Foodservice Equipment & Supplies

SEP 2015

Foodservice Equipment & Supplies magazines is an industry resource connecting foodservice operators, equipment and supplies manufacturers and dealers, and facility design consultants.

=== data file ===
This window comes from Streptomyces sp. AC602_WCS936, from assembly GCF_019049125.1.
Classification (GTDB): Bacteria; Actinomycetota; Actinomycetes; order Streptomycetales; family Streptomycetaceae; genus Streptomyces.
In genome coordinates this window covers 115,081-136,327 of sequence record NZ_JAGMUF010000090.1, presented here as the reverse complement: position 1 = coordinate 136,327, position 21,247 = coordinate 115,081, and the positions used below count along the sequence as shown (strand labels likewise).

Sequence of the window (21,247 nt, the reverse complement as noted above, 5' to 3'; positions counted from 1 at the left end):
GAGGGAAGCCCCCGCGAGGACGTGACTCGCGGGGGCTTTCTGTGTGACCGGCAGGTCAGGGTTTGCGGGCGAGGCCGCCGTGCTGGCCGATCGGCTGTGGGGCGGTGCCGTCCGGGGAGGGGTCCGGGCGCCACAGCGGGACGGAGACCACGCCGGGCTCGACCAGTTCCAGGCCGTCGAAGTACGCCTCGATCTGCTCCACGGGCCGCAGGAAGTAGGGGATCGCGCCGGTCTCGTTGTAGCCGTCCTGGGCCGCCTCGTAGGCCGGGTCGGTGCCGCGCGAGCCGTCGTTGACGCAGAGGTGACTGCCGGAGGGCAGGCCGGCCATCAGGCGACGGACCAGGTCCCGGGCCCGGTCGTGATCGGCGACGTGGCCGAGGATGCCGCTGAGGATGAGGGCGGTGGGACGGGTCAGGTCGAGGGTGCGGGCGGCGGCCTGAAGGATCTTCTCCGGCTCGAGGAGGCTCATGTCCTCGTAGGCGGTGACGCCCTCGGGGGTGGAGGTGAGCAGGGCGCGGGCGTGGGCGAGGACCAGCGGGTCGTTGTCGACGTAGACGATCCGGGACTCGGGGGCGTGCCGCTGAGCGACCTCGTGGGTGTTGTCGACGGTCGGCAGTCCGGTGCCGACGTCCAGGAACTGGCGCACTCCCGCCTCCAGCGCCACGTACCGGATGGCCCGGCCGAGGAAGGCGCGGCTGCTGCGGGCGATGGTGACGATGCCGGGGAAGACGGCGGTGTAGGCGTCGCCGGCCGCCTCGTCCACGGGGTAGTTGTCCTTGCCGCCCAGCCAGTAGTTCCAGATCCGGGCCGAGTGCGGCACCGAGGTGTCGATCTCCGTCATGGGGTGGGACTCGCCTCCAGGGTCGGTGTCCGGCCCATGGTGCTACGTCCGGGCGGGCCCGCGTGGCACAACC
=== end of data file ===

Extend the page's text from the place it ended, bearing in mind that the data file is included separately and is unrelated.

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20 • FOODSERVICE EQUIPMENT & SUPPLIES • SEPTEMBER 2015 operator's opinion Shredding Our Way to a Greener Foodservice Operation I n today's foodservice industry, everyone wants to be more environ- mentally friendly and the corporate dining team at Freddie Mac is no exception. Like many other foodservice operations, we specify compostable "take out" containers that our customers can use as they purchase their meals. But if we have no way of actually turning these compostable containers into actual com- post, we are coming up short on our goal to become more environmentally friendly. That was a challenge we were facing not that long ago. Through some diligent research and working collaboratively with our supply chain, though, we have been able to solve this challenge. Before exploring our solution, here's a little background about our operations. Freddie Mac's main campus consists of four buildings that are home to three full- service cafes, two c-stores and one coffee bar. Full breakfast is served from 7:30 a.m. to 10 a.m. and lunch from 11:30 a.m. to 2 p.m. The salad bar, snacks and desserts are available until 3 p.m. On average, we handle 5,073 transactions per day in support of a campus population of almost 6,000 people. We believe we do a great job with recycling thanks to the efforts of our build- ing facilities team. In the foodservice area, however, there was still much that could be done to improve on these efforts. So I took a closer look at how much waste we generate each day and started looking for opportunities to lower that total and recapture some of that food waste. Waste management has always been a priority for us. Our contract foodservice provider, FLIK Hospitality Group, has a practice called Trimtrax which requires each member of the culinary staff to add all their trimmings and waste into clear buckets at their stations. At the end of the shift, the total Trimtrax volume is recorded and a preset "per quart" value is assigned to the material before it is bagged in compostable liners and added to our organic collection bins that are emptied twice a week. The material is then transported to a commercial com- posting facility across town. By assign- ing a value and tracking the volume, the FLIK management team is able to better control food cost. It allows the staff to actually see how much of the raw prod- uct is really used. As a result of my involvement with our Green Campus initiative, I decided that adding an organic material grinder/ dehydrator to the dish room operation needed to be considered. I had seen these machines before and they turn food waste into something that looks like a mix of peat moss and sawdust. Plants love it because it's so nutrient rich. My thinking was that we could bag the processed material and sell it to our employees who could then use it in their gardens at home. Unfortunately, this option was too costly at that time. Our attention turned back to the compostable food containers. For vari- ous reasons our guests love to eat out of them even though we offer china in our cafés. All these relatively expensive compostable containers were ending up in the solid waste stream and taking up a lot of space, because we did not have any equipment available to reduce their volume other than the solid waste com- pactor. Each day we were hauling about 16 65-gallon trash bags full of these containers to the compactor. We tried to fnd ways to shred them and identifed an option that could be Guido J. Boers Manager, Corporate Food Service & Amenities Freddie Mac McLean, Va.

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